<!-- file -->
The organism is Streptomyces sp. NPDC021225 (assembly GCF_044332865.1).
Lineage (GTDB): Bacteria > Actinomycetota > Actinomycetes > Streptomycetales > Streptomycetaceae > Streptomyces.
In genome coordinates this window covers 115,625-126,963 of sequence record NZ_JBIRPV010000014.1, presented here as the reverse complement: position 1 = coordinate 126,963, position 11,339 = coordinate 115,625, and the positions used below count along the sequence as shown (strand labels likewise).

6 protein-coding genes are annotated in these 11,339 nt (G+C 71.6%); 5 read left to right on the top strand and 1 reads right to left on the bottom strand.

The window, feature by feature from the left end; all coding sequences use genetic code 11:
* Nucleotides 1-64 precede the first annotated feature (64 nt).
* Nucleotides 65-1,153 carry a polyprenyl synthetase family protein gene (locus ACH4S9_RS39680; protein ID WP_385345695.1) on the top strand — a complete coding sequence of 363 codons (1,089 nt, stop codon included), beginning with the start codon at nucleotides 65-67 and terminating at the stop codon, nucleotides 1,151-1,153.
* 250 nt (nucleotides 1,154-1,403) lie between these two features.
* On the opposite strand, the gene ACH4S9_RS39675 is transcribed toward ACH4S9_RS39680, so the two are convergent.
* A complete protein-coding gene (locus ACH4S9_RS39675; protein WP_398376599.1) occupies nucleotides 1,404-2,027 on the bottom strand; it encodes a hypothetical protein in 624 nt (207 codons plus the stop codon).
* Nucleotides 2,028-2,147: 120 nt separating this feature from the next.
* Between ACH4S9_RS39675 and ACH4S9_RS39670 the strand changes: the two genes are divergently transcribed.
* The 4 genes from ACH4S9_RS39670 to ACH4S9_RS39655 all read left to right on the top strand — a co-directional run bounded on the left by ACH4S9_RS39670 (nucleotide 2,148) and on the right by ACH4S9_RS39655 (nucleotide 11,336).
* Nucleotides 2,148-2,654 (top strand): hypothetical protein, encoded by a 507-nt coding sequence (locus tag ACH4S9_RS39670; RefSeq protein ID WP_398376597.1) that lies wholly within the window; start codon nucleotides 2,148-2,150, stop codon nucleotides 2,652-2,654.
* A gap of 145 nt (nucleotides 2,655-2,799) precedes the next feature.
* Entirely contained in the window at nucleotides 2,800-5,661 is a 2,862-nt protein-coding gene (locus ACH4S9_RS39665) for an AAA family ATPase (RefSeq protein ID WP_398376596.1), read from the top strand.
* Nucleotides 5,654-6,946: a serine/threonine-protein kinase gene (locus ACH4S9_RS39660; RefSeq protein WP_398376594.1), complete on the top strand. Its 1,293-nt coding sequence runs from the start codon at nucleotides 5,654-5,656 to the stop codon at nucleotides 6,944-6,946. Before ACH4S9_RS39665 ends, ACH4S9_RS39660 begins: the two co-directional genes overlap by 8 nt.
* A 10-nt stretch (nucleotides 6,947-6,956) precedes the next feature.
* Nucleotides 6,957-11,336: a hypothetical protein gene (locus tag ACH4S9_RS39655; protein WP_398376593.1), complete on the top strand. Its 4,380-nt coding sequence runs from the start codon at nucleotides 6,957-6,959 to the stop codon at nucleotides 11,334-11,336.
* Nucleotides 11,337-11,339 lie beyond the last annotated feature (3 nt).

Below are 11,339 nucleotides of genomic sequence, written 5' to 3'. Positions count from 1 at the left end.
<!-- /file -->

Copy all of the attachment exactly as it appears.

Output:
The organism is Streptomyces sp. NPDC021225 (assembly GCF_044332865.1).
Lineage (GTDB): Bacteria > Actinomycetota > Actinomycetes > Streptomycetales > Streptomycetaceae > Streptomyces.
In genome coordinates this window covers 115,625-126,963 of sequence record NZ_JBIRPV010000014.1, presented here as the reverse complement: position 1 = coordinate 126,963, position 11,339 = coordinate 115,625, and the positions used below count along the sequence as shown (strand labels likewise).

6 protein-coding genes are annotated in these 11,339 nt (G+C 71.6%); 5 read left to right on the top strand and 1 reads right to left on the bottom strand.

The window, feature by feature from the left end; all coding sequences use genetic code 11:
* Nucleotides 1-64 precede the first annotated feature (64 nt).
* Nucleotides 65-1,153 carry a polyprenyl synthetase family protein gene (locus ACH4S9_RS39680; protein ID WP_385345695.1) on the top strand — a complete coding sequence of 363 codons (1,089 nt, stop codon included), beginning with the start codon at nucleotides 65-67 and terminating at the stop codon, nucleotides 1,151-1,153.
* 250 nt (nucleotides 1,154-1,403) lie between these two features.
* On the opposite strand, the gene ACH4S9_RS39675 is transcribed toward ACH4S9_RS39680, so the two are convergent.
* A complete protein-coding gene (locus ACH4S9_RS39675; protein WP_398376599.1) occupies nucleotides 1,404-2,027 on the bottom strand; it encodes a hypothetical protein in 624 nt (207 codons plus the stop codon).
* Nucleotides 2,028-2,147: 120 nt separating this feature from the next.
* Between ACH4S9_RS39675 and ACH4S9_RS39670 the strand changes: the two genes are divergently transcribed.
* The 4 genes from ACH4S9_RS39670 to ACH4S9_RS39655 all read left to right on the top strand — a co-directional run bounded on the left by ACH4S9_RS39670 (nucleotide 2,148) and on the right by ACH4S9_RS39655 (nucleotide 11,336).
* Nucleotides 2,148-2,654 (top strand): hypothetical protein, encoded by a 507-nt coding sequence (locus tag ACH4S9_RS39670; RefSeq protein ID WP_398376597.1) that lies wholly within the window; start codon nucleotides 2,148-2,150, stop codon nucleotides 2,652-2,654.
* A gap of 145 nt (nucleotides 2,655-2,799) precedes the next feature.
* Entirely contained in the window at nucleotides 2,800-5,661 is a 2,862-nt protein-coding gene (locus ACH4S9_RS39665) for an AAA family ATPase (RefSeq protein ID WP_398376596.1), read from the top strand.
* Nucleotides 5,654-6,946: a serine/threonine-protein kinase gene (locus ACH4S9_RS39660; RefSeq protein WP_398376594.1), complete on the top strand. Its 1,293-nt coding sequence runs from the start codon at nucleotides 5,654-5,656 to the stop codon at nucleotides 6,944-6,946. Before ACH4S9_RS39665 ends, ACH4S9_RS39660 begins: the two co-directional genes overlap by 8 nt.
* A 10-nt stretch (nucleotides 6,947-6,956) precedes the next feature.
* Nucleotides 6,957-11,336: a hypothetical protein gene (locus tag ACH4S9_RS39655; protein WP_398376593.1), complete on the top strand. Its 4,380-nt coding sequence runs from the start codon at nucleotides 6,957-6,959 to the stop codon at nucleotides 11,334-11,336.
* Nucleotides 11,337-11,339 lie beyond the last annotated feature (3 nt).

Below are 11,339 nucleotides of genomic sequence, written 5' to 3'. Positions count from 1 at the left end.